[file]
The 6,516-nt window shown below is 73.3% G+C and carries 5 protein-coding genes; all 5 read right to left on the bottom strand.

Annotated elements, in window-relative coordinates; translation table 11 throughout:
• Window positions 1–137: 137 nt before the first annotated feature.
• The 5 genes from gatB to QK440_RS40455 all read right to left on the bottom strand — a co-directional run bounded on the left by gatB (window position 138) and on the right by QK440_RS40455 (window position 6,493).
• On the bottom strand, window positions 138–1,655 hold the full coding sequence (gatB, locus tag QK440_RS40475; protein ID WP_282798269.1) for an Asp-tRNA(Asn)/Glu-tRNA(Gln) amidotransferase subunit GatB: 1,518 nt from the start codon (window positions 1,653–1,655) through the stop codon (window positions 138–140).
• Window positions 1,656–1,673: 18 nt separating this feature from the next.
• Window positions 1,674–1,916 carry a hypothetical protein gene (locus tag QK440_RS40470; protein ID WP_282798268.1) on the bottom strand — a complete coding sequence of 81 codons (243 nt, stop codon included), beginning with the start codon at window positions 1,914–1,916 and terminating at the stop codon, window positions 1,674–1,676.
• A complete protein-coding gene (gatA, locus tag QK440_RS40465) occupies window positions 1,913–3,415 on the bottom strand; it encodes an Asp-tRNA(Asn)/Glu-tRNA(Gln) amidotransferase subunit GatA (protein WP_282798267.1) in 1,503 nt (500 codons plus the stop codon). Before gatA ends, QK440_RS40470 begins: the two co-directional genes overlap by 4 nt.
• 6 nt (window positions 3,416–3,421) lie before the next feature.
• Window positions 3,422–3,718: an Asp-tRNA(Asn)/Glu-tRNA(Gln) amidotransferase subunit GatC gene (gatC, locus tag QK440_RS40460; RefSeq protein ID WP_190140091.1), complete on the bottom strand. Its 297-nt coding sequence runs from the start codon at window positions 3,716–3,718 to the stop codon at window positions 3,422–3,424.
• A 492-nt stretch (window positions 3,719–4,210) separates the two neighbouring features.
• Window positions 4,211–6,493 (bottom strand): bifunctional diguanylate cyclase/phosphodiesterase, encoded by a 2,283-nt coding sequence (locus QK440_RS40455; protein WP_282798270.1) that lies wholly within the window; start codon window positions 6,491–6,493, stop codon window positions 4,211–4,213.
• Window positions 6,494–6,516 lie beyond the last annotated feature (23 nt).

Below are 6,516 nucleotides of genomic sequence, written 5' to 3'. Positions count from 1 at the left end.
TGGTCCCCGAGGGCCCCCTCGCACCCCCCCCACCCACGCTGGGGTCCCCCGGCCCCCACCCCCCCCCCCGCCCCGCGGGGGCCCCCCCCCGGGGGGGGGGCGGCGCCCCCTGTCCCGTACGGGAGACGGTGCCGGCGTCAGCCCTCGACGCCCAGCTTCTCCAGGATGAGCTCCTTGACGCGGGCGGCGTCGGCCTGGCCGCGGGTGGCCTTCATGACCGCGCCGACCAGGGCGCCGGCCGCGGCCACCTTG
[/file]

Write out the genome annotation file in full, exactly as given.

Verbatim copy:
The 6,516-nt window shown below is 73.3% G+C and carries 5 protein-coding genes; all 5 read right to left on the bottom strand.

Annotated elements, in window-relative coordinates; translation table 11 throughout:
• Window positions 1–137: 137 nt before the first annotated feature.
• The 5 genes from gatB to QK440_RS40455 all read right to left on the bottom strand — a co-directional run bounded on the left by gatB (window position 138) and on the right by QK440_RS40455 (window position 6,493).
• On the bottom strand, window positions 138–1,655 hold the full coding sequence (gatB, locus tag QK440_RS40475; protein ID WP_282798269.1) for an Asp-tRNA(Asn)/Glu-tRNA(Gln) amidotransferase subunit GatB: 1,518 nt from the start codon (window positions 1,653–1,655) through the stop codon (window positions 138–140).
• Window positions 1,656–1,673: 18 nt separating this feature from the next.
• Window positions 1,674–1,916 carry a hypothetical protein gene (locus tag QK440_RS40470; protein ID WP_282798268.1) on the bottom strand — a complete coding sequence of 81 codons (243 nt, stop codon included), beginning with the start codon at window positions 1,914–1,916 and terminating at the stop codon, window positions 1,674–1,676.
• A complete protein-coding gene (gatA, locus tag QK440_RS40465) occupies window positions 1,913–3,415 on the bottom strand; it encodes an Asp-tRNA(Asn)/Glu-tRNA(Gln) amidotransferase subunit GatA (protein WP_282798267.1) in 1,503 nt (500 codons plus the stop codon). Before gatA ends, QK440_RS40470 begins: the two co-directional genes overlap by 4 nt.
• 6 nt (window positions 3,416–3,421) lie before the next feature.
• Window positions 3,422–3,718: an Asp-tRNA(Asn)/Glu-tRNA(Gln) amidotransferase subunit GatC gene (gatC, locus tag QK440_RS40460; RefSeq protein ID WP_190140091.1), complete on the bottom strand. Its 297-nt coding sequence runs from the start codon at window positions 3,716–3,718 to the stop codon at window positions 3,422–3,424.
• A 492-nt stretch (window positions 3,719–4,210) separates the two neighbouring features.
• Window positions 4,211–6,493 (bottom strand): bifunctional diguanylate cyclase/phosphodiesterase, encoded by a 2,283-nt coding sequence (locus QK440_RS40455; protein WP_282798270.1) that lies wholly within the window; start codon window positions 6,491–6,493, stop codon window positions 4,211–4,213.
• Window positions 6,494–6,516 lie beyond the last annotated feature (23 nt).

Below are 6,516 nucleotides of genomic sequence, written 5' to 3'. Positions count from 1 at the left end.
TGGTCCCCGAGGGCCCCCTCGCACCCCCCCCACCCACGCTGGGGTCCCCCGGCCCCCACCCCCCCCCCCGCCCCGCGGGGGCCCCCCCCCGGGGGGGGGGCGGCGCCCCCTGTCCCGTACGGGAGACGGTGCCGGCGTCAGCCCTCGACGCCCAGCTTCTCCAGGATGAGCTCCTTGACGCGGGCGGCGTCGGCCTGGCCGCGGGTGGCCTTCATGACCGCGCCGACCAGGGCGCCGGCCGCGGCCACCTTG